Written By: Yvonne Cassidy.
Category: LGBTQIA | Teen & YA.
Synopsis: Seventeen-year-old Rhea Farrell carries the scars of a childhood accident in which she lost her arm. But she also carries scars that aren’t so visible—the loss of a mother she hardly remembers, the impact of her father’s drinking, and her confusion and pain around accepting her sexuality.
When Rhea runs away, she turns to the person she always wished she could confide in—her mother. And just like she used to do as a little girl, Rhea starts to write her letters—to tell her things she can’t tell anyone else, to share her fears, to ask for help. Rhea’s journey on the streets of New York brings her deeper into her mother’s past where she uncovers buried family secrets. And as she finds out more about the woman her mother truly was, Rhea also discovers just what kind of woman she wants to be.
My Thoughts: Confused. That is how I felt about 80% of the time I read this book. To be honest, when I first started reading, I found it really hard to get into, it was pretty boring. I started reading and ended up putting it down and had to wait two weeks before I could muster up enough energy and patience to try it again. Again, I was bored, but slowly it got better…Until it got bad again, it was a constant roller coaster of good, than bad, good and then bad again. It got to the point where I was mentally begging God for it to end. It was SO long and the worst part of it was that the length was not necessary to tell the story! There was so much going on that had nothing to do the the backbone of the core storyline. I am pretty sure that half of Rheas journey with Sergei could have been tossed in the can and we would have gotten the point.
There was actually a point where I felt things were going to get interesting. Maybe I just watch too much Law & Order (apparently so does Rhea) but I was convinced that Sergei was a murderer and I was anxious to see how it would unfold. Unfortunately though, Sergei was just a plain ole backstabbing bastard and not a murdering backstabbing bastard. It is quite sad how bad I wanted the story to go in that direction even though I know in my heart of hearts that that would have been a shit show, but no matter how outrageous, it would have been better than the snooze fest I was exposed to.
Rhea is my least favorite type of protagonist. She was… I would like to say naive. but that word requires a certain amount of innocence that was no not apparent in Rhea. I hate to say it, but she was kind of a moron, like come on girl, GET IT TOGETHER. She let people walk all over her and do her dirty (Aunt Ruth, Sergei, Laurie and Cooper just to name a few) I was waiting for her to go off on Laurie for being a manipulative crazy bitch, but unfortunately that never came. Maybe I am just bitter, but Rhea was far too forgiving. Yes, I know, I know people deserve second chances… but I also know that some things are inexcusable and some people do not deserve second chances. If Rhea had been a little less clueless, she would have seen that Laurie didn’t even deserve a first chance.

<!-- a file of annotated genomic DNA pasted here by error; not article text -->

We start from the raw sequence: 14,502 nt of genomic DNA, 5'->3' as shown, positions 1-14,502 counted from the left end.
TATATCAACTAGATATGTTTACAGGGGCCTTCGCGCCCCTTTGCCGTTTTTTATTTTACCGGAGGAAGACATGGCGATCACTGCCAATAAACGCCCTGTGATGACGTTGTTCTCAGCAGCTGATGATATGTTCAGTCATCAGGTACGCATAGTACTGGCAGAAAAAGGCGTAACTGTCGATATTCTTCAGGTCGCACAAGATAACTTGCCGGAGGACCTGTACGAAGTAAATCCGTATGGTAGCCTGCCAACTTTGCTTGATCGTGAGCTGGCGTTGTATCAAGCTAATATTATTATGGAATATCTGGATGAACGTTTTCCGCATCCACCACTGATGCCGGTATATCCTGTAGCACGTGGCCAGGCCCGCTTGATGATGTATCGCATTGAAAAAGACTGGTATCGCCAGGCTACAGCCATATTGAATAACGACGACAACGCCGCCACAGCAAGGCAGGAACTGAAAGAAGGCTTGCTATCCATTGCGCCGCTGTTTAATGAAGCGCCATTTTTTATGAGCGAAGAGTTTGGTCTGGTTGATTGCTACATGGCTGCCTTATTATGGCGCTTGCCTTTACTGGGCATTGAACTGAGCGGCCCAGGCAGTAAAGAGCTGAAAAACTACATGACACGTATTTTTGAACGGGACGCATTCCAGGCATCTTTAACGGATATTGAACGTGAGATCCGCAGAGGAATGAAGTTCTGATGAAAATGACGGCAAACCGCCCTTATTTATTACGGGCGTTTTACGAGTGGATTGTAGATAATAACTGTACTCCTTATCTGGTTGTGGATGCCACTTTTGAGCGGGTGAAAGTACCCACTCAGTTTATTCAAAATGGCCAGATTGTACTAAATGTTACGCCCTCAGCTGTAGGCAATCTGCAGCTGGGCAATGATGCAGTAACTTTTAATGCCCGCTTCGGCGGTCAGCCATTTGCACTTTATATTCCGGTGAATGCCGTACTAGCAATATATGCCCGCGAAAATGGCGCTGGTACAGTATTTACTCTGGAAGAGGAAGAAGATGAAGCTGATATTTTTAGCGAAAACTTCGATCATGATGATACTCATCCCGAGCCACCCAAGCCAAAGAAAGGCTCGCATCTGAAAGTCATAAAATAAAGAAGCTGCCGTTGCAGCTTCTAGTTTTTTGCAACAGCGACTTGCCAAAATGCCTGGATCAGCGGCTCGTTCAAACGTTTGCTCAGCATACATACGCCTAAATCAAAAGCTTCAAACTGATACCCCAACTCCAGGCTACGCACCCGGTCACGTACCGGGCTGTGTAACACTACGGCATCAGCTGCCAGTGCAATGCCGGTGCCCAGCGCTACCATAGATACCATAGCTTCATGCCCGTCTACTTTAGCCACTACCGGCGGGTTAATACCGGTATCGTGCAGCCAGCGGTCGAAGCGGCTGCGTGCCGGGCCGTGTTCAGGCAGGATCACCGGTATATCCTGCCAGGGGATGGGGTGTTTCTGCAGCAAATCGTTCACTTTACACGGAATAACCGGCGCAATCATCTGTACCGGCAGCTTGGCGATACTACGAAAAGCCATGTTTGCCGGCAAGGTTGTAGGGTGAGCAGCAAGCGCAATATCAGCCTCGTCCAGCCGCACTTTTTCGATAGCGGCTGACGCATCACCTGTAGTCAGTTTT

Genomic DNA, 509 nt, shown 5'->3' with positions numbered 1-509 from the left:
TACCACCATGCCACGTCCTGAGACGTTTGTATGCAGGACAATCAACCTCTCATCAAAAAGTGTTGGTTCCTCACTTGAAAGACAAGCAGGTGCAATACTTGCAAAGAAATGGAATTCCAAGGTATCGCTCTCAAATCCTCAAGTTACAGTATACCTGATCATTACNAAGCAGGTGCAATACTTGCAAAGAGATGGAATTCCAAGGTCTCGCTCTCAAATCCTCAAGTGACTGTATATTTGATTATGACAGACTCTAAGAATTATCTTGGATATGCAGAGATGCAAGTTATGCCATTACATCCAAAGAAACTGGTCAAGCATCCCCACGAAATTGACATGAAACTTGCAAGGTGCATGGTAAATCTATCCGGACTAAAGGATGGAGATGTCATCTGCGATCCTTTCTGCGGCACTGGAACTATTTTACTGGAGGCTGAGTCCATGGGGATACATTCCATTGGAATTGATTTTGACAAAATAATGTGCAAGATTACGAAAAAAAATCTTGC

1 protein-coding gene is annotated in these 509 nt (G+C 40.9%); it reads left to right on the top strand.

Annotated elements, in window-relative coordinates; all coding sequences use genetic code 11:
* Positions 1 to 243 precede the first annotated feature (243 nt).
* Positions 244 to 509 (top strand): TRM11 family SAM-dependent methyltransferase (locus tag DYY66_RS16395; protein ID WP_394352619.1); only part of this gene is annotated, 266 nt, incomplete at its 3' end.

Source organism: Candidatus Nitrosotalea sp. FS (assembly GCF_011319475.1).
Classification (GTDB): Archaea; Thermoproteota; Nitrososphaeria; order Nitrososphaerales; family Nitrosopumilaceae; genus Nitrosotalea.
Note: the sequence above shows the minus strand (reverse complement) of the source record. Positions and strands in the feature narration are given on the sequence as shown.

So in the synopsis, it was made clear that Rhea was an amputee. I found that to be very intriguing, because I have never come across a book that explores that life of an amputee. My father was an amputee so it wasn’t anything new me and it was one of the reason I wanted to read this story. The problem is, the fact that she was an amputee had absolutely NOTHING to do with the story. It was so unnecessary that I am inclined to believe that the author just threw that in there for shock value. It added NOTHING to the story and even the story behind her losing her arm had no relevance.
I gave it three stars so it can’t be all bad, right?
The ending is what really made everything come together. Once she found out the truth about her mother, things started to get interesting and she was really able to start to figure everything out. Not just about her mother, but about herself, her father and even her distant family members. The author did an amazing job at telling her mother’s story through the letters. A lot of time, situations like this are just sprung on you and are meant to be more shocking than to serve any real purpose. There is always a stereotype of the way a person like her mother behaves that is really not at all accurate. The author explored the real side to her disorder and the gradual progression into her mother’s illness. It was told so truthfully and spot on and it is hard not to appreciate that.
It is a shame, because this could have been a five star book in not for all of the unnecessary ramblings and all of repetitiveness. The story was there, it was just hidden underneath all of that and you shouldn’t have to dig so deep to get to the actual story.
⭐ ⭐ ⭐